BALTIMORE - The building brought the noise starting at the 12:07 p.m. first pitch and never let up. And the chants came long and loud after Delmon Young's huge hit in the bottom of the eighth inning.
"We won't stop! We won't stop!'' is the Orioles' adopted slogan from the regular season. And it doesn't look as if they'll be stopping in this playoff round.
Beating up on a beleaguered Tigers bullpen for a second straight day, the Orioles scored four runs in the eighth to erase a three-run deficit and earned a 7-6 victory Friday in Game 2 of the American League Division Series in front of 48,058 at Camden Yards.
The Orioles took a two-games-to-none lead in the best-of-five series, which continues Sunday in Detroit. "We have to keep our focus, go over there and take care of business,'' Orioles shortstop J.J. Hardy said.
Baltimore has taken care of most of its business in the eighth inning in this series. In their 12-3 Game 1 victory Thursday, the Orioles knocked out Max Scherzer before abusing Joba Chamberlain, Joakim Soria and Phil Coke in an eight-run eighth. But Friday's four-run eighth against Chamberlain and Soria, in many ways, was even more stunning.
The Tigers, who got an OK outing out of Justin Verlander (three runs, six hits and 101 pitches in five innings), brought a 6-3 lead into the bottom of the eighth, thanks mostly to a three-run homer by J.D. Martinez and a solo shot by Nick Castellanos on consecutive pitches from Wei-Yin Chen in the fourth.
Anibal Sanchez pitched two scoreless innings after taking over for Verlander with one on and none out in the sixth, but Tigers manager Brad Ausmus decided to go with Chamberlain to start the eighth, much to the delight of the crowd.
After retiring Alejandro De Aza, Chamberlain hit Adam Jones and allowed a single by Nelson Cruz before Steve Pearce's single to right made it 6-4.
"This one's on me, there's no getting around it,'' Chamberlain said. "Obviously, if I don't put us in that situation, then we're having a different conversation right now.''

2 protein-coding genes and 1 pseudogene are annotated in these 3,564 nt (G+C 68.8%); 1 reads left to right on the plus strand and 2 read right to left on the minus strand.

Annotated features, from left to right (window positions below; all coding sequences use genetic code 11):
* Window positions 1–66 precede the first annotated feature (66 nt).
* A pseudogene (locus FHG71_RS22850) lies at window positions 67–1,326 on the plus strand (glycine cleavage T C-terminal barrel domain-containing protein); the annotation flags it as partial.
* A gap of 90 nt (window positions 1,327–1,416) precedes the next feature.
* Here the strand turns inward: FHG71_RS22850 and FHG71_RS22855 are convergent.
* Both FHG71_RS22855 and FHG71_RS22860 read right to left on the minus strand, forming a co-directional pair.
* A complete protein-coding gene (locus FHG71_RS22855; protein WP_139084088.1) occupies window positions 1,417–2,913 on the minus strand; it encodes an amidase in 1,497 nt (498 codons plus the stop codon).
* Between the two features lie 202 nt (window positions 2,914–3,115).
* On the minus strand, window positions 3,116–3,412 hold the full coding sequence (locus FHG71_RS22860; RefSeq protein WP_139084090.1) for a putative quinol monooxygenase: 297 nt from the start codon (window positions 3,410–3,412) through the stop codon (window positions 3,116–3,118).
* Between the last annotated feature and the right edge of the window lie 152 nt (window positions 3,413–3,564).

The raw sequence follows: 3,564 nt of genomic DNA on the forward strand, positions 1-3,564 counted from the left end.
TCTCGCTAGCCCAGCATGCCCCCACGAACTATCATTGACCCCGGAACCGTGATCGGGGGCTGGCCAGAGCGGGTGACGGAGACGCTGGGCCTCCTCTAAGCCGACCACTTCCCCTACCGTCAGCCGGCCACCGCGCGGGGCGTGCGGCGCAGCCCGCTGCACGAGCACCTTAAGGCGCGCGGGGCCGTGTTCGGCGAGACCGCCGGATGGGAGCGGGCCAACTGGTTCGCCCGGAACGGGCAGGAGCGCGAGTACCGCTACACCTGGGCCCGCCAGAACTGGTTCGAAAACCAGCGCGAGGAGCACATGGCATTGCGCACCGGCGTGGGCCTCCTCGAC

Ausmus then called on Soria, who was charged with four runs in one-third of an inning and allowed an inherited runner to score Thursday. He walked Hardy on five pitches to load the bases.
Orioles manager Buck Showalter sent up Young, a Tiger in 2011-12 who was signed to a minor-league deal in the offseason, to pinch hit for Ryan Flaherty. Young, who had been 10-for-20 this season as a pinch hitter, jumped on a first-pitch hanging slider and lined it into the leftfield corner for a three-run double and a 7-6 lead.
Ian Kinsler's relay throw was just to the first-base side of the plate and Hardy slid to the third-base side, barely beating Alex Avila's diving tag to score the go-ahead run.
The hit produced the kind of noise typically heard at close-by M&T Bank Stadium, home of the NFL Ravens.
"We call him Bruce Lee,'' Cruz said of Young. "He doesn't lose a fight. Every time he comes up, he delivers.''
Both Cruz and Young have had that kind of streak on this kind of stage. They were ALCS MVPs in back-to-back seasons. Cruz did it for the 2011 Rangers and Young accomplished it in 2012 as the Tigers beat the Yankees.
"Just trying to do my job,'' Young said. "You don't want to go to Detroit 1-1 when they have [David] Price going and [Rick] Porcello going.''
Young had the day's biggest hit, but there were other reasons the Orioles won.
The Tigers' Victor Martinez had an RBI double in the eighth, but Jonathan Schoop's relay throw cut down Miguel Cabrera at the plate for the first out of the inning, keeping the score at 6-3.
There also was the performance of 23-year-old righthander Kevin Gausman, who gave up that run but not much else in his 32/3 innings.
And Zach Britton, who went 37-for-41 in saves during the regular season, pitched a 1-2-3 ninth to close it.
Said Britton, "We felt pretty confident if we could get in their bullpen, we could get a rally going and put some runs on the board.''